Boris Johnson is in the spotlight for all the wrong reasons amid reports of a row with his girlfriend that saw police called to their London flat.
The Tory leadership front-runner has refused to answer any questions about the incident, during which neighbours dialled 999 to report overhearing a loud argument between him and Carrie Symonds.
His reputation has taken a further hit after The Observer obtained unused footage from a documentary by US filmmaker Alison Klayman that suggests he received guidance from Donald Trump’s controversial former campaign manager Steve Bannon last July, in the same week that Johnson resigned from Theresa May’s government. The MP has previously dismissed reports of links with Bannon as a “lefty delusion”.
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As Johnson now faces new questions about his character and judgement, the focus is back on his past behaviour, says the Financial Times - including the scandal that bought his shadow cabinet career to an end in 2004.
So what happened?
Johnson married his first wife, Allegra Mostyn-Owen, in 1987 after they met at Oxford, but split after allegedly having an affair with author and lawyer Marina Wheeler, whom he married in 1993.
Johnson then met fellow journalist Petronella Wyatt when he was the editor of The Spectator and she was one of his columnists. The two began an affair shortly before he was elected Conservative MP for Henley in 2001.
As The Sun reports, news of their relationship hit the British press in 2004, along with claims that Wyatt had fallen pregnant and had an abortion.
Rumours of the affair had dogged Johnson prior to the revelation, and only one week earlier he had dismissed the allegations as an “inverted pyramid of piffle”, according to The Guardian.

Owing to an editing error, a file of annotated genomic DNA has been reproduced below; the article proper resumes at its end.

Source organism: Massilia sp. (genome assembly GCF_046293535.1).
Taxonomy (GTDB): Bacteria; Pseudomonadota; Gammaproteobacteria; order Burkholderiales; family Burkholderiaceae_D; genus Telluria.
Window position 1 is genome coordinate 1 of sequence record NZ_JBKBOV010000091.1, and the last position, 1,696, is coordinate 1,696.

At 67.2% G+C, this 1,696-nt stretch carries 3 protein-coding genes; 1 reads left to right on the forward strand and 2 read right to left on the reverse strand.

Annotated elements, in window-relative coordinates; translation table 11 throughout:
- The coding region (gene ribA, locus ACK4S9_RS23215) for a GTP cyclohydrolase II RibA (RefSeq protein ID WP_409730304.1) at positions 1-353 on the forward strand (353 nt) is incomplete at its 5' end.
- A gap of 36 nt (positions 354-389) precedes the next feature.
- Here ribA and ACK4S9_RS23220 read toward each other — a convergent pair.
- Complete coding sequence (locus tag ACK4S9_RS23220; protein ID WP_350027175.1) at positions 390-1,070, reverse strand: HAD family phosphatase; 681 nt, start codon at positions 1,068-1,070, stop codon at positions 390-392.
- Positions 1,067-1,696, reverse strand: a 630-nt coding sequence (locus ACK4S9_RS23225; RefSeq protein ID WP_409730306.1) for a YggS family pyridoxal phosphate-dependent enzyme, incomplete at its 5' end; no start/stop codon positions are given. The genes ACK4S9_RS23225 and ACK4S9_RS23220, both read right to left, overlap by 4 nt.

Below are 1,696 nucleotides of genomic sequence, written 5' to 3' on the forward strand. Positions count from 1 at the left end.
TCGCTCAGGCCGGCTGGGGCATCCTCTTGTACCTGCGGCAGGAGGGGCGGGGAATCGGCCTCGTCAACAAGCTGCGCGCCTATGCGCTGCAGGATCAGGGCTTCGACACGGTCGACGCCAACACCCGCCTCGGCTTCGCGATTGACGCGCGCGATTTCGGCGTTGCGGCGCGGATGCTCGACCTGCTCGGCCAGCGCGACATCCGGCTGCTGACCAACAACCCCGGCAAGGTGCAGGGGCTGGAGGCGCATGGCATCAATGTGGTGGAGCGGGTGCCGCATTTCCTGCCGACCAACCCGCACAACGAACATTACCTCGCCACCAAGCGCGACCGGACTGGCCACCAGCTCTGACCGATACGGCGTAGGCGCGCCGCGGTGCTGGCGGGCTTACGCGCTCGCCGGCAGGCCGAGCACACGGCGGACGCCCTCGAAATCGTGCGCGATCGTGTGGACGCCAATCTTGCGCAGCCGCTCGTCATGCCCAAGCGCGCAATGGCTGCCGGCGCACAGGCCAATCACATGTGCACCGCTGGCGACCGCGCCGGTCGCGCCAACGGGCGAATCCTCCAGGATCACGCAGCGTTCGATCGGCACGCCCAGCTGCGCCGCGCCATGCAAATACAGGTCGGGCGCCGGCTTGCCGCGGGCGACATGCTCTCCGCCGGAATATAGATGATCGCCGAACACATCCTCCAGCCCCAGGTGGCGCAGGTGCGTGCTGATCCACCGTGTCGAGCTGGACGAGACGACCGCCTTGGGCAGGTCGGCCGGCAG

He also scored an own goal by repeating that claim to Michael Howard, then Tory party leader. Howard subsequently asked Johnson to resign, and when he refused, sacked him from his roles as the party’s arts spokesperson and vice chair.
How didJohnson respond?
At the time, Johnson said it was a “wretched and lamentable day when people’s private lives can become used in political machinations”. He added that Howard should not have made the decision to sack him “in response to tabloid stories about my private life” .
An unnamed friend told The Daily Telegraph that Johnson felt that “the whole thing has been handled pathetically badly” and that he “feels it is private life and nobody else’s business”.
When challenged over the incident by BBC journalist Eddie Mair during an interview in 2013, Johnson refused to comment - a strategy he is sticking with over the latest furore, too.
At a Conservative Party event in Birmingham last week, Johnson was relentlessly grilled over his row with Symonds, with interviewer Iain Dale repeatedly asking him to clarify what happened.
The Tory leadership hopeful responded: “I don’t think people want to hear about that kind of thing. What they want to hear is what my plans are for this country.”
The Sun reports that some party supporters “jeered” Dale and cheered Johnson’s response. Yet Dale continued to press him, insiting that “if the police are called to your home, it makes it everyone’s business”.
“You are running for office, not just of Conservative Party leader but of prime minister,” Dale added.
In response, Johnson told the audience not to “boo the great man” but claimed that he had “tried to give my answer pretty exhaustively”.
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